It’s been nearly a month into the fall semester classes, still in the middle of September, and already I have noticed the astonishing amount of coughs and sneezes in my classes. As a freshman, all I have are rumors of the infamous “Penn State cold” that spreads around State college in no time at all. In preparation for this infamous time at Penn State, I was intrigued in the dynamics of a sneeze.
I was online researching how the common cold spreads so easily when I stumbled upon a 6abc World News article depicting how a sneeze looks in slow motion. After watching the video, I was astonished by the range of which the mucus can reach.
Image found here
The 6abc article makes reference to the study done by the New England Journal of medicine, which ultimately concluded that, a sneeze could travel upwards of 3-26 feet. Even more appalling, the closer someone is to the sneeze the more vulnerable they are to the thicker mucus. The study was done based on a sneeze that was not coerced in any way.
The nose seems to be the most commonly affected area during a cold as made evident by the number of sneezes in a classroom and empty tissue boxes lying around the dorms. Thanks to the notorious sneeze, it is also one of the most effective ways to pass on the cold to someone else.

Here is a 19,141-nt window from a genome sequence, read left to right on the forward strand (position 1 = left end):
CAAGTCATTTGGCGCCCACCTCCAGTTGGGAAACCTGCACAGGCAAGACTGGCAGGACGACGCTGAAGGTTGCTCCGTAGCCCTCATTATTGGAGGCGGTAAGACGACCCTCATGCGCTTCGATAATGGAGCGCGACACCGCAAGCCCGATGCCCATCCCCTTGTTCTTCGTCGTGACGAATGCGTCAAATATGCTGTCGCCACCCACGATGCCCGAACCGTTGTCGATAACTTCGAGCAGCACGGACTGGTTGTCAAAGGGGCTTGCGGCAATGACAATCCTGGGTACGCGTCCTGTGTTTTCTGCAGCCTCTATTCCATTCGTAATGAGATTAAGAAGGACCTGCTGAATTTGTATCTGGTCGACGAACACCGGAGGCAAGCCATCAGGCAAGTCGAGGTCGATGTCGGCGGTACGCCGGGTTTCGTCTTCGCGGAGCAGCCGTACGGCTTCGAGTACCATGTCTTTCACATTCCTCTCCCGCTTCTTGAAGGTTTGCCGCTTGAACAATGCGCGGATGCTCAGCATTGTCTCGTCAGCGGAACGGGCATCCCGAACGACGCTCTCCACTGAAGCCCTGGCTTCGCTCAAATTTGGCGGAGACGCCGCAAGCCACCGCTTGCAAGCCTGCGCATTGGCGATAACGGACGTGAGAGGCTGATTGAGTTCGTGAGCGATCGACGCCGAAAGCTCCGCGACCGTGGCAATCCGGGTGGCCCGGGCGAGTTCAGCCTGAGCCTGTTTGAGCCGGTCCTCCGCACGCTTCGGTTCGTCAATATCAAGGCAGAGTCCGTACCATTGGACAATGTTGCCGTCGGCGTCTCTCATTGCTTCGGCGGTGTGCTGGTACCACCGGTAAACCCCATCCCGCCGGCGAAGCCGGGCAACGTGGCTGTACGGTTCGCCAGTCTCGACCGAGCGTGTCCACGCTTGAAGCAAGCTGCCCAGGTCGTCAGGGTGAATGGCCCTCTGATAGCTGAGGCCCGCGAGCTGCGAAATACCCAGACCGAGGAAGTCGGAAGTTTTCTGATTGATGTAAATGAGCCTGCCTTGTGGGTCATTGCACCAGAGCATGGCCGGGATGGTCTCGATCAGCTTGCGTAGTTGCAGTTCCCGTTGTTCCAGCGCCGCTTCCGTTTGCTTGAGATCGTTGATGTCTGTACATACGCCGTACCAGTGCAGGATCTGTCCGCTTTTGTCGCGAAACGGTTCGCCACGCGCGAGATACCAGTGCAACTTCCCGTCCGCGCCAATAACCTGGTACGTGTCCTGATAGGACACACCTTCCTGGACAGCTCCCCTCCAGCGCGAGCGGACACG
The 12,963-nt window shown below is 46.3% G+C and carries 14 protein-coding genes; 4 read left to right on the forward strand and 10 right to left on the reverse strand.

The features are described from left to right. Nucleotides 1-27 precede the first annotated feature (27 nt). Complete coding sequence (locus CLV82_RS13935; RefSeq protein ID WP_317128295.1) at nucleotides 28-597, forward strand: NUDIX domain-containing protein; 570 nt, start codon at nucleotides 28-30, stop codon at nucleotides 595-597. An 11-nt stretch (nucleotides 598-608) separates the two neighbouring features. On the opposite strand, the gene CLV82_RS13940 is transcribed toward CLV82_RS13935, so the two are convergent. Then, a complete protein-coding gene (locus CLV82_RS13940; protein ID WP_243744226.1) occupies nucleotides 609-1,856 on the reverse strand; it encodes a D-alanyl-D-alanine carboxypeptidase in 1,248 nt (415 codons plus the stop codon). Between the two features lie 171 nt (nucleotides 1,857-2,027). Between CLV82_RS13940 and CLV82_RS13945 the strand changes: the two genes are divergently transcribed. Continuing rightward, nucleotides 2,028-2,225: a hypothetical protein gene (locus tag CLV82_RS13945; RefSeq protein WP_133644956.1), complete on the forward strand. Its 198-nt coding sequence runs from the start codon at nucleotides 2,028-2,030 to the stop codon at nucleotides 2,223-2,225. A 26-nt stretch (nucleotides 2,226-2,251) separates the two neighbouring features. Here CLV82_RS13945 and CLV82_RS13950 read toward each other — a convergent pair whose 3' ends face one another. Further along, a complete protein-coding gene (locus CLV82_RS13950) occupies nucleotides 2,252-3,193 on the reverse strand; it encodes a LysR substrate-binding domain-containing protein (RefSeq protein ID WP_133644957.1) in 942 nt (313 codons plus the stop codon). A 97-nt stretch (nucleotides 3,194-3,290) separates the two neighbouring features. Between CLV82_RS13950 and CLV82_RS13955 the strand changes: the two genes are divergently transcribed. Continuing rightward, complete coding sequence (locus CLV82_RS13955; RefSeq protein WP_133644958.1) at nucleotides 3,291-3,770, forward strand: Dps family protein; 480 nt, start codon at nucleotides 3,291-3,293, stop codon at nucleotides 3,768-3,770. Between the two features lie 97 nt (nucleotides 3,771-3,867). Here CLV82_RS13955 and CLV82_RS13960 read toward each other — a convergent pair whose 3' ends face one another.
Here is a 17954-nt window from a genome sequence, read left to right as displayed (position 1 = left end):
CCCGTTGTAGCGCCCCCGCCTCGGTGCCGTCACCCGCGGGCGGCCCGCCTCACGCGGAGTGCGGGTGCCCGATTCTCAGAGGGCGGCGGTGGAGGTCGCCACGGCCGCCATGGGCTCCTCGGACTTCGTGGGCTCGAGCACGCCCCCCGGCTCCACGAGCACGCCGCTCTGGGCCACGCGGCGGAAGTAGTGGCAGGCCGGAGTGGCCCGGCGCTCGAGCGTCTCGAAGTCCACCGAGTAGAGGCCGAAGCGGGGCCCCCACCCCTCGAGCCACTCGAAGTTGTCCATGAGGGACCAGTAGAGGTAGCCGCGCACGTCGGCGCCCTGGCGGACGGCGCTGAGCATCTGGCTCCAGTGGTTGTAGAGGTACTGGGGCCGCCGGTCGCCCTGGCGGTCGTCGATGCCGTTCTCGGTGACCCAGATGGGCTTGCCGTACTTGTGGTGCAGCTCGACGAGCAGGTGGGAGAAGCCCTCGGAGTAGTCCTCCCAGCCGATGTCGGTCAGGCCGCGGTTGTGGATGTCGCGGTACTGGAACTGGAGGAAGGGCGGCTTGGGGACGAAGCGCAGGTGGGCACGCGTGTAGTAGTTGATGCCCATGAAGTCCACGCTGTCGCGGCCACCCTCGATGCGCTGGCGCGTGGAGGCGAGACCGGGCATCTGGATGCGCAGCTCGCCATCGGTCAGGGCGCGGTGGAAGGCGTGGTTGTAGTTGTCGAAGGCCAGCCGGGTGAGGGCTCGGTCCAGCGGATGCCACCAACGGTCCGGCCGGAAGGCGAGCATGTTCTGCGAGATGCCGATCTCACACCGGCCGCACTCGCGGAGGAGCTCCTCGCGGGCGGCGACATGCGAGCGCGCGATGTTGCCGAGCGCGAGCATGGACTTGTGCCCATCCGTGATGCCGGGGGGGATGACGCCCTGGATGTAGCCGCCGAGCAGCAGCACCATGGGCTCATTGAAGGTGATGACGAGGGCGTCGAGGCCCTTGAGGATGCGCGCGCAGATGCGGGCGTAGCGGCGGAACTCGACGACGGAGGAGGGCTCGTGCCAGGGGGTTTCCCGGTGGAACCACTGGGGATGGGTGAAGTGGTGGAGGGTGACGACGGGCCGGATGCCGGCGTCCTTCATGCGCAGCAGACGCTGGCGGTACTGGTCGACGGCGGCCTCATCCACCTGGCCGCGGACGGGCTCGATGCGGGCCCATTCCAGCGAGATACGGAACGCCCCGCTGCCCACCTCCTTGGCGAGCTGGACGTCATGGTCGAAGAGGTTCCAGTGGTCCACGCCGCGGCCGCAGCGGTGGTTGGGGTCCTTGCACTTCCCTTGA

However, it is from the research done on observing the elements of a sneeze that the solution to end the spread of the cold is to simply cover the nose! It is important to use a tissue to prohibit the sneeze from extending towards other people, potentially infecting them. Another commonplace method to forbid the advancement of the cold is by washing hands. Now more than ever the human race is aware of the staggering amount of germs in our world. Thus, it is absolutely crucial that all people wash their hands thoroughly with soap and warm water, to ensure immunity.
It is important to take care of yourself during this upcoming cold season, but more importantly to be conscious of those around you, as to not infect them with a potential virus. A college campus can be a hot bed for viruses such as the cold, so it is important to stay informed as winter approaches.